Newswise: Deep Ocean Warming as Climate Changes
Released: 17-May-2022 11:30 AM EDT
Deep Ocean Warming as Climate Changes
University of Exeter

Much of the "excess heat" stored in the subtropical North Atlantic is in the deep ocean (below 700m), new research suggests.

Newswise: Komodo National Park is home to some of the world’s largest manta ray aggregations, new study shows
Released: 16-May-2022 1:15 PM EDT
Komodo National Park is home to some of the world’s largest manta ray aggregations, new study shows
PeerJ

Through a collaborative effort including the public, scientists from the Marine Megafauna Foundation and Murdoch University are reporting a large number of manta rays in the waters of Komodo National Park, an Indonesian UNESCO World Heritage Site, suggesting the area may hold the key to regional recovery of the threatened species.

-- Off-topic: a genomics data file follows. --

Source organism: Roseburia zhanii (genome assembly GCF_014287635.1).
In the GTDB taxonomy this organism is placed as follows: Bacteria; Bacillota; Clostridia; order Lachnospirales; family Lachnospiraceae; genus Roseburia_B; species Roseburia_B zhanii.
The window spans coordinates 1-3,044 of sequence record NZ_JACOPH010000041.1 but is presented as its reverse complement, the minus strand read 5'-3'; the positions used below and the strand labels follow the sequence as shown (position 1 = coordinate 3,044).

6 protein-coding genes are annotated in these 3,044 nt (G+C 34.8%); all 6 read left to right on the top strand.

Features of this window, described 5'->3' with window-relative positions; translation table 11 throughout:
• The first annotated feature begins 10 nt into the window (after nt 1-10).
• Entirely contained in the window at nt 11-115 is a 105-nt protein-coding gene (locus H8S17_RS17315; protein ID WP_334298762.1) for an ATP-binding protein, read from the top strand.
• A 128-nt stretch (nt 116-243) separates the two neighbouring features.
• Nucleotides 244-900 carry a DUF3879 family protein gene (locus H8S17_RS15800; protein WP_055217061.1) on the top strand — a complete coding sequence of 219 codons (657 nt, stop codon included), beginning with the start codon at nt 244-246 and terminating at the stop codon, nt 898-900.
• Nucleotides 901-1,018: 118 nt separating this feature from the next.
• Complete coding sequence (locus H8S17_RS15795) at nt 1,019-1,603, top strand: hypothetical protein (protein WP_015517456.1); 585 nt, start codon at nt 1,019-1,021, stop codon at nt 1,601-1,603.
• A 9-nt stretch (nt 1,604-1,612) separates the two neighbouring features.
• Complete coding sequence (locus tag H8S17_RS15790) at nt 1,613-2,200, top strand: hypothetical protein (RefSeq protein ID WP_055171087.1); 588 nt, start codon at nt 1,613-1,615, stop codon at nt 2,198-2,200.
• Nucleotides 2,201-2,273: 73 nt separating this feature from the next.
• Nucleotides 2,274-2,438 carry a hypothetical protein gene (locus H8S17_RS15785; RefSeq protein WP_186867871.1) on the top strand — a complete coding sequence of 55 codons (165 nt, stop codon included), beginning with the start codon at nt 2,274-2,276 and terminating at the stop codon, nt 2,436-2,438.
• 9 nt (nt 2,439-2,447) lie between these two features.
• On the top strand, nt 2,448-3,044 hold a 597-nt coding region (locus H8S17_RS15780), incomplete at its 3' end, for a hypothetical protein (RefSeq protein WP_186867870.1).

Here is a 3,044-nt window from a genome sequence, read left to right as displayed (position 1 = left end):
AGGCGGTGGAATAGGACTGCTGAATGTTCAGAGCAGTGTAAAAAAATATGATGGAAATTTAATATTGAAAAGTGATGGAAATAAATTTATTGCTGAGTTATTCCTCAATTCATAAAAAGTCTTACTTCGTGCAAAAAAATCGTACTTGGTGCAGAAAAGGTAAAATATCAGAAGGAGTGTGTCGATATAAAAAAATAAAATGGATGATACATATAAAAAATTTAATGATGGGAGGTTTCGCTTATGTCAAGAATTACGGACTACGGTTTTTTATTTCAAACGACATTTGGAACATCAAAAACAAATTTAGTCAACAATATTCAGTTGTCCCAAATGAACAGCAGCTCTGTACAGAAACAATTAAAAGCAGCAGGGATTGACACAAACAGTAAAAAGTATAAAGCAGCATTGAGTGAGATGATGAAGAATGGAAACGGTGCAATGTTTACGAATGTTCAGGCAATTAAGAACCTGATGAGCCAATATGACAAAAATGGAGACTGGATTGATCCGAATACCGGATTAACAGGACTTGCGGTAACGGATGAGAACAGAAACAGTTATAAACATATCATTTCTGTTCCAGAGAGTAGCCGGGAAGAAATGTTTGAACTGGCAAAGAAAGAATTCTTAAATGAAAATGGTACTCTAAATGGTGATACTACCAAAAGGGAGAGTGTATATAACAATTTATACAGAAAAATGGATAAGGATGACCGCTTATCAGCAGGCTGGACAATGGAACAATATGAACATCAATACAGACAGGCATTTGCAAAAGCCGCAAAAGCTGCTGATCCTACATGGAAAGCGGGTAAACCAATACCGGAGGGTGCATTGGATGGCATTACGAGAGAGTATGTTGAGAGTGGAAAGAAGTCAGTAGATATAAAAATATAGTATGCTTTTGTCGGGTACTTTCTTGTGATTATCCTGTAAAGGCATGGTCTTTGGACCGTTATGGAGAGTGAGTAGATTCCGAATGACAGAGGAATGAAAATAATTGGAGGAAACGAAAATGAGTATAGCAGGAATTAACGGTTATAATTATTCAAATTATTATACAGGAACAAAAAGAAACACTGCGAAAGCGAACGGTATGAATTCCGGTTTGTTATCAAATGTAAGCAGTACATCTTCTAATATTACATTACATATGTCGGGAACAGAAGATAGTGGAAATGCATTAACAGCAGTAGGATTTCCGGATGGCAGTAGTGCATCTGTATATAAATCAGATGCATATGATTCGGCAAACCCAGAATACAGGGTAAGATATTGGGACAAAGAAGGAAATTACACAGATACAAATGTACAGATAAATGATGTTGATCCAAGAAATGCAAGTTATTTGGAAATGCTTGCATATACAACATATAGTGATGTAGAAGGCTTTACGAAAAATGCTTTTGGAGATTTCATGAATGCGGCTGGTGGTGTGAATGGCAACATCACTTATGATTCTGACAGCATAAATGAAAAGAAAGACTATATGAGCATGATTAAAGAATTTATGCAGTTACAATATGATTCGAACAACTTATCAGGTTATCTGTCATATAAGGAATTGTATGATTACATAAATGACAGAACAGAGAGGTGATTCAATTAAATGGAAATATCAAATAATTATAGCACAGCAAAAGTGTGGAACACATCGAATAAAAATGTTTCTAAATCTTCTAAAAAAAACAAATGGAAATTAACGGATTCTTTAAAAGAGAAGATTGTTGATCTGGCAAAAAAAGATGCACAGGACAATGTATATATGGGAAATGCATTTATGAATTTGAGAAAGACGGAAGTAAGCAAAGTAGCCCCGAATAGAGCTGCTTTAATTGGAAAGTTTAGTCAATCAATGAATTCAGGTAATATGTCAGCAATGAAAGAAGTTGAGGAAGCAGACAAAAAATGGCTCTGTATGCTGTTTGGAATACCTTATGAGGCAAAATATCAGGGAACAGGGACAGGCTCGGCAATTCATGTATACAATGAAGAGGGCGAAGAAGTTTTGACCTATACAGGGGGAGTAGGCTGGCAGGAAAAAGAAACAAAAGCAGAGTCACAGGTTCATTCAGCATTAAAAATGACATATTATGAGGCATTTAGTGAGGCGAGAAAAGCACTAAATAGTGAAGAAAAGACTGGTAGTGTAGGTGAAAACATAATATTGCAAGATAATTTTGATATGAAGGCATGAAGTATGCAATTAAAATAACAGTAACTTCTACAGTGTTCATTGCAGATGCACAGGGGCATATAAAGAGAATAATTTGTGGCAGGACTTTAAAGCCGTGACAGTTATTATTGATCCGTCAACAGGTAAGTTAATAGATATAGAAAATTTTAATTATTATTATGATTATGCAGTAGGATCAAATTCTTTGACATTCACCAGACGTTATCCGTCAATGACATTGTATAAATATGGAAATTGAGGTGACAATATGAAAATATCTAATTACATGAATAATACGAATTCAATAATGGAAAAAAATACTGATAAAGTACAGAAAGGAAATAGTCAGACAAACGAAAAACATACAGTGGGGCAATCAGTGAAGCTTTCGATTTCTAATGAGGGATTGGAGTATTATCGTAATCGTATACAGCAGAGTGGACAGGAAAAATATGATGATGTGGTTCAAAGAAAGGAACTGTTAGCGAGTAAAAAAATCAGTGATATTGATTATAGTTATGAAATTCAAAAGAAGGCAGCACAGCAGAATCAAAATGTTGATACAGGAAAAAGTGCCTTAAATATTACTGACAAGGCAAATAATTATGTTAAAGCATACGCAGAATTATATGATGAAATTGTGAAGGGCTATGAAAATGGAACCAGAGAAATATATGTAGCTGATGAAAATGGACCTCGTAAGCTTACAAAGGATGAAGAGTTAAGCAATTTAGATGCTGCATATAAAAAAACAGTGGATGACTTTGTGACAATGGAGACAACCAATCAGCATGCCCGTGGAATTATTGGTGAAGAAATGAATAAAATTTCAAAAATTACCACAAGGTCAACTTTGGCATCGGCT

Released: 13-May-2022 12:15 PM EDT
Sea turtle success stories along African east coast – but thousands still dying Peer-Reviewed Publication
University of Exeter

Conservation of sea turtles along much of Africa's east coast has made good progress in recent decades – but tens of thousands of turtles still die each year due to human activity, researchers say.

Released: 12-May-2022 4:10 PM EDT
Large-Scale Ocean Sanctuaries Could Protect Coral Reefs From Climate Change
Ohio State University

Earth’s oceans are home to some of the most diverse ecosystems on the planet, but warming temperatures are causing many marine animals, including coral, to die out.

Newswise: WHOI scientists receive 2022 Simons Early Career Investigator in Marine Microbial Ecology and Evolution Awards